Sample Size

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UX ( 73 )
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Statistics ( 51 )
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Usability ( 32 )
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Rating Scale ( 26 )
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slider ( 2 )
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Cases spike, home prices surge, and stock prices tank: we read headlines like these daily. But what is a spike and how much is a surge? When does something crater versus tank or just fall? Headlines are meant to grab our attention. They often communicate the dramatic story the author wants to tell rather than what the data say. It isn’t easy to write headlines.

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Rating scales have been around for close to a century. It’s no wonder there are many questions about best practices and pitfalls to avoid. And like any topic that’s been around for that long, there are urban legends, partial truths, context-dependent findings, and just plain misconceptions about the “right” and “wrong” way to use and interpret rating scales. We’ve been researching and conducting our own

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Sliders are a type of visual analog scale that can be used with many online survey tools such as our MUIQ platform. The literature on their overall effectiveness is mixed (Roster et al., 2015). On the positive side, evidence indicates that sliders might be more engaging to respondents. On the negative side, evidence also indicates that sliders can be more cognitively and physically challenging than

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Paraphrasing the statistician George Box, all models are wrong, some are useful, and some can be improved. In a recent article, we reviewed the most common way of modeling problem discovery, which is based on a straightforward application of the cumulative binomial probability formula: P(x≥1) = 1 - (1-p)n. Well, it’s straightforward if you like playing around with these sorts of formulas like Jim and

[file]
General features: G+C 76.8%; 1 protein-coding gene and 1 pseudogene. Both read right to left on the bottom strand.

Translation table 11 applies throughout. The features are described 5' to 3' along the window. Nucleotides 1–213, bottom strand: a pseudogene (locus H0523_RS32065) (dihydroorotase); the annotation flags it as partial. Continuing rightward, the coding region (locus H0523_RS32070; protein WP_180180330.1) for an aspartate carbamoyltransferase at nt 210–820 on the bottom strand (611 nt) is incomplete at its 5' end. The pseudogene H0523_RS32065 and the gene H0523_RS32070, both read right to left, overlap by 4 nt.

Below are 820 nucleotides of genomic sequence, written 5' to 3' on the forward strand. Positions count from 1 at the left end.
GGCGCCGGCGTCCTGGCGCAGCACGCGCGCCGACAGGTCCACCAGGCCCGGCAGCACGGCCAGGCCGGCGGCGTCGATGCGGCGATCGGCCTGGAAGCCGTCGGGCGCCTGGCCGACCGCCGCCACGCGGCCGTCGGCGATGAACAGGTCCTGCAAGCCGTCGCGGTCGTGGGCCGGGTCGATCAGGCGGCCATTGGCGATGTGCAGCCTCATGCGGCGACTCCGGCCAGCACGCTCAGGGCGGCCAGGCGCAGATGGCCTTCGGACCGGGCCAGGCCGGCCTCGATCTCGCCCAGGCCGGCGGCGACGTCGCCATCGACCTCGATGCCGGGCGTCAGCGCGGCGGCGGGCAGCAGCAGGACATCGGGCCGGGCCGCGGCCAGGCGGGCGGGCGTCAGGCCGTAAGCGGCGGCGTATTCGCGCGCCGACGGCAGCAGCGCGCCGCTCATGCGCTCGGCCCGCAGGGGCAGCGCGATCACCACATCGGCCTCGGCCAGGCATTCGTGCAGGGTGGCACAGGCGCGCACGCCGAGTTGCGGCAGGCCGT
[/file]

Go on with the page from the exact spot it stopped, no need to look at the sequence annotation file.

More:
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Finding and fixing problems in an interface is one of the fundamental priorities of a formative usability test. But how many users should you test with? And how many usability problems are there to be uncovered? These questions have been discussed and debated for decades. Early work on problem discovery suggested that the first few users will uncover most of the common problems. This isn’t—or

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The COVID-19 pandemic has led to significant changes in how people have vacationed in 2020. To get away from it all without spending time in crowded places, vacationers have turned to vacation rental websites and have planned longer stays. For example, Airbnb recently reported a year-to-year doubling of long-term (>28 days) rentals and a shift from urban to rural stays. These changes make sense given

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We typically recommend small sample sizes (5–10) for conducting iterative usability testing meant to find and fix problems (formative evaluations). For benchmark or comparative studies, where the focus is on detecting differences or estimating population parameters (summative evaluations), we recommend using larger sample sizes (20–100+). Usability testing can be used to uncover problems and assess the experience. Many usability tests will play both roles simultaneously, formative

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One of the primary goals of measuring the user experience is to see whether design efforts actually make a quantifiable difference over time. A regular benchmark study is a great way to institutionalize the idea of quantifiable differences. Benchmarks are most effective when done at regular intervals (e.g., quarterly or yearly) or after significant design or feature changes. A UX benchmark is something akin to

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We’ve written extensively about how to determine the right sample size for UX studies. There isn’t one sample size that will work for all studies. The optimal sample size is based on the type of study, which can be classified into three groups: Comparison studies: Comparing metrics for statistical differences Standalone studies: Estimates a population metric (such as completion rate or perceived ease) Problem discovery:

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Most methods in UX rely on collecting data (behavioral and attitudinal) from a sample of participants. But knowing how many participants you should use is not a simple question. What's particularly difficult about learning how to compute the right sample size for a study is that books and articles can get overly technical; it's hard to know whether the advice is relevant to an applied

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